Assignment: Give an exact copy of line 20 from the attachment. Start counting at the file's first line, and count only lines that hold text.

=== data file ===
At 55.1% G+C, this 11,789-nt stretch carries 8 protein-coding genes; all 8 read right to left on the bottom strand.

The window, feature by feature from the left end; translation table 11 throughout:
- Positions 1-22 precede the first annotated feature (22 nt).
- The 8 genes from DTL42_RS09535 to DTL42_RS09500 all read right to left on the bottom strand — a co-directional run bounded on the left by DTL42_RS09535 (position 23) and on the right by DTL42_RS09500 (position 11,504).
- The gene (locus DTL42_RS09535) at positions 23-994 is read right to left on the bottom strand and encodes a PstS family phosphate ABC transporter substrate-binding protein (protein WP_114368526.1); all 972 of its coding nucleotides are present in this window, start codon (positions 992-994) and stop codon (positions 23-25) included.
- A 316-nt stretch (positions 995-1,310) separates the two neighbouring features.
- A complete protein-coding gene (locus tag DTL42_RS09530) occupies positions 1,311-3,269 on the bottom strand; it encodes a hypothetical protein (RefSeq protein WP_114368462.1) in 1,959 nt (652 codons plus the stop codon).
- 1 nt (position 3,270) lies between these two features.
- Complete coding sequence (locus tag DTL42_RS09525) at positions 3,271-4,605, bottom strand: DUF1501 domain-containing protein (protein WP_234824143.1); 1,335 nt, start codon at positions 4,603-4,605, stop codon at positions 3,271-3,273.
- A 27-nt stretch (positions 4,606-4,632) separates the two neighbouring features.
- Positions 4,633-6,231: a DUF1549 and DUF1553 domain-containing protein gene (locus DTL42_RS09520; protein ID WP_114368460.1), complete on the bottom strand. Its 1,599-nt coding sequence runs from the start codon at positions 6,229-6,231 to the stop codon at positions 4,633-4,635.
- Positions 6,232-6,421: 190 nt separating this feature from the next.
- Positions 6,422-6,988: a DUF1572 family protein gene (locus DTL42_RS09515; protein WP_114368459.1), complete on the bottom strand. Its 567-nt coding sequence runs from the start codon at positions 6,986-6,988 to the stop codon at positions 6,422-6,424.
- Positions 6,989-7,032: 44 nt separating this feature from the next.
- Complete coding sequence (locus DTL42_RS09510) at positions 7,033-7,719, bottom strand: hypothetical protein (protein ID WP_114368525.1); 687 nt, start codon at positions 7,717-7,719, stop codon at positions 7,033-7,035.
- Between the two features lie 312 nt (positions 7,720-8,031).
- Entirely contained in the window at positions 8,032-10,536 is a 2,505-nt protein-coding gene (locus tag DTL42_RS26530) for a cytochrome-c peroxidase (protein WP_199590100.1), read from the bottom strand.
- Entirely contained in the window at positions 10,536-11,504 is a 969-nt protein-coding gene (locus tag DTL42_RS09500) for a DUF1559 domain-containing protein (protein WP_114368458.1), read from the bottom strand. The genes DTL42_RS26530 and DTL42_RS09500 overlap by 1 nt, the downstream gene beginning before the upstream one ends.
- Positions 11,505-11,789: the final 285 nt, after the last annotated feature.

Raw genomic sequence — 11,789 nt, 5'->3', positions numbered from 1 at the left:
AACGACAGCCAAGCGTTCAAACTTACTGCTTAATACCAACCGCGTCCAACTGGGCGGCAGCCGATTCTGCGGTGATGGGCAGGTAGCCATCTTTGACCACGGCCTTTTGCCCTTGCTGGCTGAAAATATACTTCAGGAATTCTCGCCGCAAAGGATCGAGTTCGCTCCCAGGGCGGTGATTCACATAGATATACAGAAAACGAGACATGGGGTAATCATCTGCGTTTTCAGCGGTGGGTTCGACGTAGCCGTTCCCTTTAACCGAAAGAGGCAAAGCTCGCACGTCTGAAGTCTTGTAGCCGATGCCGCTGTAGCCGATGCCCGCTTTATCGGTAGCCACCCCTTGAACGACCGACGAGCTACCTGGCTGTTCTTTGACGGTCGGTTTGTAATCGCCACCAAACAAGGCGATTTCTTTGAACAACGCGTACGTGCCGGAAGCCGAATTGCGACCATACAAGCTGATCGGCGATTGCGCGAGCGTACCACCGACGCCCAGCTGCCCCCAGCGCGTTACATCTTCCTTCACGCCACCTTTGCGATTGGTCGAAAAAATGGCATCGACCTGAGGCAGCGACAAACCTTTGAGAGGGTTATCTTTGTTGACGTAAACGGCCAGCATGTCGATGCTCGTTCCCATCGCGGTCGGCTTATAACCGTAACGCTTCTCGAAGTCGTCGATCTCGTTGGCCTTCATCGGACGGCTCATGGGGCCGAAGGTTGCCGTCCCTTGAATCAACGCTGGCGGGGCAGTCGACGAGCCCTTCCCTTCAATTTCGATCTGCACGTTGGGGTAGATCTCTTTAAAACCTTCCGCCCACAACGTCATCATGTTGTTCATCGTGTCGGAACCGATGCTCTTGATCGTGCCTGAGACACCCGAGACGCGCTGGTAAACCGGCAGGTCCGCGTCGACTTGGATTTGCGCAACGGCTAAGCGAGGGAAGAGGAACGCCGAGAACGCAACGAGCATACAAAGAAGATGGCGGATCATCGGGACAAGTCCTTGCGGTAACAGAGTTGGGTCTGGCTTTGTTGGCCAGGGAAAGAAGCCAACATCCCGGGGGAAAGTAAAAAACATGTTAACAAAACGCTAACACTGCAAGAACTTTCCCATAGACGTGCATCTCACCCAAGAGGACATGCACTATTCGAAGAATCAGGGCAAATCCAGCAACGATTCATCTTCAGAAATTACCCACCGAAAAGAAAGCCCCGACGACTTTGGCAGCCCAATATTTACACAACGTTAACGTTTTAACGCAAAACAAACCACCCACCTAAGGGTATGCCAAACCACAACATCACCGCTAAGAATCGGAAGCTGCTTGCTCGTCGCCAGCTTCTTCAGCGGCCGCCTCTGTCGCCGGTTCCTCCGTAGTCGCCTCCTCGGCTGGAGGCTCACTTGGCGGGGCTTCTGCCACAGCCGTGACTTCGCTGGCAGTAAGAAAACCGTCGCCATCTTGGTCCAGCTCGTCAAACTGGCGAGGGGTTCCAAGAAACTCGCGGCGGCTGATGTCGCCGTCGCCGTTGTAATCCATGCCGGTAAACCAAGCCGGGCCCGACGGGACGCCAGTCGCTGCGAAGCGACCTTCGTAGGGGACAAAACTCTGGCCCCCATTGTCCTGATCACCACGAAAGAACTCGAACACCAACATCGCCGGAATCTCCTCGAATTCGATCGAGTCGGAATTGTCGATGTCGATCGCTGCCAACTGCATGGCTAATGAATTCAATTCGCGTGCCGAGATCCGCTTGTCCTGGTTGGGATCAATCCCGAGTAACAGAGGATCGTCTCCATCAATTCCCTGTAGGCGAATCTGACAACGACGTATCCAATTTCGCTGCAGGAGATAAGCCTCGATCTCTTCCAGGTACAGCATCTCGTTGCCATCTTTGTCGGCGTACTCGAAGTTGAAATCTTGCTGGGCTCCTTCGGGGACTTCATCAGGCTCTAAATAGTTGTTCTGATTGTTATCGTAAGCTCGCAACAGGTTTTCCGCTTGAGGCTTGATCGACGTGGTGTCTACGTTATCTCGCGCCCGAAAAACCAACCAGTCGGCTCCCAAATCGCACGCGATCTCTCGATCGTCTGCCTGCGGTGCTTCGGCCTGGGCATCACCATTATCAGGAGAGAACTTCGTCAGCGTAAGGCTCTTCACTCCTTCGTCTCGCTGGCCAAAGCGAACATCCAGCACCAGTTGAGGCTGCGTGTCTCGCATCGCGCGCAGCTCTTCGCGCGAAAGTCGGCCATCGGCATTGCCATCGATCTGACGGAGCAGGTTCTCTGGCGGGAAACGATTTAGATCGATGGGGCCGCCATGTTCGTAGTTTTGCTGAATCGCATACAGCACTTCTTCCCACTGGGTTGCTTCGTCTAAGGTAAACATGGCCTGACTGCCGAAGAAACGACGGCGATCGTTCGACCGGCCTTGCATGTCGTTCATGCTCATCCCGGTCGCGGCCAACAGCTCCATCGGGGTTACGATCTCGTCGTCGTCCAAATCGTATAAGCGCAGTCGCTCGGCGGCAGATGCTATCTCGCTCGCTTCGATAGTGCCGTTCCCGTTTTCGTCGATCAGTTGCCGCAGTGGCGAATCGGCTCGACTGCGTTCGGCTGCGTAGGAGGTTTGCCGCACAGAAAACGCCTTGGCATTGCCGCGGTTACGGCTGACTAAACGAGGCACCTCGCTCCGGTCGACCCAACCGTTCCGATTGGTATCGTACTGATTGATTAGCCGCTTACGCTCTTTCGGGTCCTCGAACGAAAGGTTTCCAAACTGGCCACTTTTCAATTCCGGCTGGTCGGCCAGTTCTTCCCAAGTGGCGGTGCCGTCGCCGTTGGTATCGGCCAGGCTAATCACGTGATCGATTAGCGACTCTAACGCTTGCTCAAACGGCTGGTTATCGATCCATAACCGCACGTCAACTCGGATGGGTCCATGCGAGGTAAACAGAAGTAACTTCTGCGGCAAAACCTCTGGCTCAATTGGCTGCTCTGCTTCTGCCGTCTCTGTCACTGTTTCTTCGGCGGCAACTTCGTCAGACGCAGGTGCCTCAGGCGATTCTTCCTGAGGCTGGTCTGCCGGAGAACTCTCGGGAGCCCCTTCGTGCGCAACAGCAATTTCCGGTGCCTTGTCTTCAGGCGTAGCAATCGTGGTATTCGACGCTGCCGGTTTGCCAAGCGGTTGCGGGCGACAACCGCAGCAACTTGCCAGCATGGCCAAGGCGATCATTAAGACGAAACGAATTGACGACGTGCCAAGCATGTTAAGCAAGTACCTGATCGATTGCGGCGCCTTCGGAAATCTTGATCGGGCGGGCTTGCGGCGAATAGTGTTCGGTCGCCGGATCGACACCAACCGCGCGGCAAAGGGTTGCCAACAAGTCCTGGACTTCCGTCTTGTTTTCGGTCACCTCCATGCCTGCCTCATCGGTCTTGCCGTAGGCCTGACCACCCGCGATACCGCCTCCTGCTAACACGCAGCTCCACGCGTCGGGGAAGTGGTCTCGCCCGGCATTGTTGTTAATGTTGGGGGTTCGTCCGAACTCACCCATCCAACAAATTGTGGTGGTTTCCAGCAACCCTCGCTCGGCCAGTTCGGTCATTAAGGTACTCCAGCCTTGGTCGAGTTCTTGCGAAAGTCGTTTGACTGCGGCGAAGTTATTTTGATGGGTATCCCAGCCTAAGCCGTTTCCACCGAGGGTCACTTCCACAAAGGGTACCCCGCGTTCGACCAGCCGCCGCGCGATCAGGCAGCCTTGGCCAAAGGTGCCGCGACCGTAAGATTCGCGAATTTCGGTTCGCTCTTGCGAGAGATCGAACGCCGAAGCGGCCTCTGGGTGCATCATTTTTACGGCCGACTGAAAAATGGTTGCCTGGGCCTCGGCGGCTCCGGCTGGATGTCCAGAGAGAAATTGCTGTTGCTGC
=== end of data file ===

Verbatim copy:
Raw genomic sequence — 11,789 nt, 5'->3', positions numbered from 1 at the left: